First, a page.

HAL wins: Computer program bests humans at 'Space Invaders'
(AP)—Computers already have bested human champions in "Jeopardy!" and chess, but artificial intelligence now has gone to master an entirely new level: "Space Invaders."
Google scientists have cooked up software that can do better than humans on dozens of Atari video games from the 1980s, like video pinball, boxing, and 'Breakout.' But computers don't seem to have a ghost of a chance at "Ms. Pac-Man."
The aim is not to make video games a spectator sport, turning couch potatoes who play games into couch potatoes who watch computers play games. The real accomplishment: computers that can teach themselves to succeed at tasks, learning from scratch, trial and error, just like humans.
The computer program, called Deep Q-network, wasn't given much in the way of instructions to start, but in time it did better than humans in 29 out of 49 games and in some cases, like video pinball, it did 26 times better, according to a new study released Wednesday by the journal Nature. It's a first time an artificial intelligence program bridged different type of learning systems, said study author Demis Hassabis of Google DeepMind in London.
Deep Q "can learn and adapt to unexpected things," Hassabis said in a news conference. "These types of systems are more human-like in the way they learn."
In the submarine game "Seaquest," Deep Q came up with a strategy that the scientists had never considered.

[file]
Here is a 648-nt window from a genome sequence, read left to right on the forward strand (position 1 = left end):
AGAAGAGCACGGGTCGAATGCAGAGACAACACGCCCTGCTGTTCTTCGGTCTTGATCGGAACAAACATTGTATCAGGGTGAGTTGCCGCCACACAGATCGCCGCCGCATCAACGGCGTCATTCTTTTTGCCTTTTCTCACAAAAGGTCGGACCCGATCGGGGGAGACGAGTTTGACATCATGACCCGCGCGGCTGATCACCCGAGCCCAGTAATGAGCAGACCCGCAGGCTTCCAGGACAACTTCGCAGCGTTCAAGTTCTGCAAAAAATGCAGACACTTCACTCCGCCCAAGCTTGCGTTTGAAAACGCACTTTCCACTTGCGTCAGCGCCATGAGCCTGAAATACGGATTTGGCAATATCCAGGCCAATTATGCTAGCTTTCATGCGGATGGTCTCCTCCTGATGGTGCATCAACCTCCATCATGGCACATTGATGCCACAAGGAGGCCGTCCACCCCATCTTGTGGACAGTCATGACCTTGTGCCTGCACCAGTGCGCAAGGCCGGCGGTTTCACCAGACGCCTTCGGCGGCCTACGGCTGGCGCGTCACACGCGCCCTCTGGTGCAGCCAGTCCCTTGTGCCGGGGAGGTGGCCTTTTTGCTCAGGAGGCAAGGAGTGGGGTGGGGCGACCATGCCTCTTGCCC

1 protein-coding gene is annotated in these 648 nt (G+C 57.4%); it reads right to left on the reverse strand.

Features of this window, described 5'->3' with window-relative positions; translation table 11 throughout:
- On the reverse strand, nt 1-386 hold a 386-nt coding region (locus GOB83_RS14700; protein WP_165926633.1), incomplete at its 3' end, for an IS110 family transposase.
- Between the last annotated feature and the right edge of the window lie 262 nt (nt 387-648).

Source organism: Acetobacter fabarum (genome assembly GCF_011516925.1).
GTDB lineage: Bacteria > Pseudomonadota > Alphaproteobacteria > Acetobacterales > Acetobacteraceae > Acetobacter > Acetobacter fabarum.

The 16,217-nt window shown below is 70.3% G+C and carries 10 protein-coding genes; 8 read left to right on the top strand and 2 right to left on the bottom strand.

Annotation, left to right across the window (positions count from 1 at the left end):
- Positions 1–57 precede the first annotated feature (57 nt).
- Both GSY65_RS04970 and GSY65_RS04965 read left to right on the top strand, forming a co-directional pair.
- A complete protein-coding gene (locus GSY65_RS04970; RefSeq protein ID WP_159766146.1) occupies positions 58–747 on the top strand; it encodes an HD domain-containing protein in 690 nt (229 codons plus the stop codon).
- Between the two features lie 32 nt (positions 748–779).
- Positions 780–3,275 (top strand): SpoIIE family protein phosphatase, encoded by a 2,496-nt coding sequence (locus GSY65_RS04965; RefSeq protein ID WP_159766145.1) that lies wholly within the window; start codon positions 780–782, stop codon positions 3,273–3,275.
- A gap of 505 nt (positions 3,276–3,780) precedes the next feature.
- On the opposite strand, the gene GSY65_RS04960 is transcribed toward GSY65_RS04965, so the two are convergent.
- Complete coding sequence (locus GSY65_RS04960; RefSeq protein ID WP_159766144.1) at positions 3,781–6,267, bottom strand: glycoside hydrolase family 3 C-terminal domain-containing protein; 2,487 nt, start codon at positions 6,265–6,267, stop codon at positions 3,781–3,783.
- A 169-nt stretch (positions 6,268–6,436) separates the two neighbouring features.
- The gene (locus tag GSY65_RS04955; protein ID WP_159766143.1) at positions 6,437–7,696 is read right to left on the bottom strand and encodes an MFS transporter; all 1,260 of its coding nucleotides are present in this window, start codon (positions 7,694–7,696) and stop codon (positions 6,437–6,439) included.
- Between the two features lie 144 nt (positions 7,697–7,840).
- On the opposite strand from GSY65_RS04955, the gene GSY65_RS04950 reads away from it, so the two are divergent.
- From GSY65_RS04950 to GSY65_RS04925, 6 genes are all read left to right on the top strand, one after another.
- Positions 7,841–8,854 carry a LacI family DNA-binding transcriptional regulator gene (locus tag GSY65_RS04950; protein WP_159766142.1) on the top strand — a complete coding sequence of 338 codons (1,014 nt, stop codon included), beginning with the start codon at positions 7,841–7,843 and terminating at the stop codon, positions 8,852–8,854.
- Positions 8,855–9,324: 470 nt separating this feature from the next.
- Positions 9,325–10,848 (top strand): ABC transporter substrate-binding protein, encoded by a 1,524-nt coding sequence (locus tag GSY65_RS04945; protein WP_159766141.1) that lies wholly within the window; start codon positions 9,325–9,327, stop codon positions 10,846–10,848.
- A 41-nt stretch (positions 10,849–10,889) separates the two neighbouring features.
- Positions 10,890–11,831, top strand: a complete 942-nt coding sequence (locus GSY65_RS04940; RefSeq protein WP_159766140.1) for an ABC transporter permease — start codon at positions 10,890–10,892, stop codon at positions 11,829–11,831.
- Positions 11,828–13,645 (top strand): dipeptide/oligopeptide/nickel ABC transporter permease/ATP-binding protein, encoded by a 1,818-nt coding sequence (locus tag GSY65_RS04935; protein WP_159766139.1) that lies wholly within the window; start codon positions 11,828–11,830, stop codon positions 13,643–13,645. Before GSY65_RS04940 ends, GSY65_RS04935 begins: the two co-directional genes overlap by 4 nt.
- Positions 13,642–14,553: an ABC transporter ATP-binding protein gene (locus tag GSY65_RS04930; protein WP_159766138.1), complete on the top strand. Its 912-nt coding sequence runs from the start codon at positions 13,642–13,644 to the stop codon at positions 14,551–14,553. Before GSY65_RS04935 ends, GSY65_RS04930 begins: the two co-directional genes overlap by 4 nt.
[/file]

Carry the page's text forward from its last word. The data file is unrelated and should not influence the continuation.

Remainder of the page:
"It's definitely fun to see computers discover things that you didn't figure out yourself," said study co-author Volodymyr Mnih, also of Google.
Sebastian Thrun, director of the Artificial Intelligence Laboratory at Stanford University, who wasn't part of the research, said in an email: "This is very impressive. Most people don't understand how far (artificial intelligence) has come. And this is just the beginning."
Nothing about Deep Q is customized to Atari or to a specific game. The idea is to create a "general learning system" that can figure tasks out by trial and error and eventually to stuff even humans have difficulty with, Hassabis said. This program, he said, "is the first rung of the ladder."
Carnegie Mellon University computer science professor Emma Brunskill, who also wasn't part of the study, said this learning despite lack of customization "brings us closer to having general purpose agents equipped to work well at learning a large range of tasks, instead of just chess or just 'Jeopardy!'"
To go from pixels on a screen to making decisions on what to do next, without even a hint of pre-programmed guidance, "is really exciting," Brunskill said. "We do that as people."
The idea is that when the system gets scaled up, maybe it could work like asking a phone to plan a complete trip to Europe, book all the flights and hotels on its own "and it sorts it all out as if you have a personal assistant," Hassabis said.
But to some ways of thinking, Deep Q wasn't even as smart as a toddler because it can't transfer learned experiences from one situation to another and it doesn't get abstract concepts, Hassabis said.
Deep Q had trouble with "Ms. Pac Man" and "Montezuma's Revenge" because they are games that involve more planning ahead, he said.
Next, the scientists will try the system on more complicated games of the 1990s and beyond, perhaps a complicated game like "Civilization," where gamers create an entire empire to see if it can stand the test of time.
Deep Q isn't showing what Hassabis would call creativity, he said: "I would call it figuring out something that already existed in the world."
Creativity would be if the program created its own computer game, Hassabis said. Artificial intelligence isn't there, he said.
At least not yet.
More information: Nature 518, 529–533 (26 February 2015) DOI: 10.1038/nature14236
Journal information: Nature
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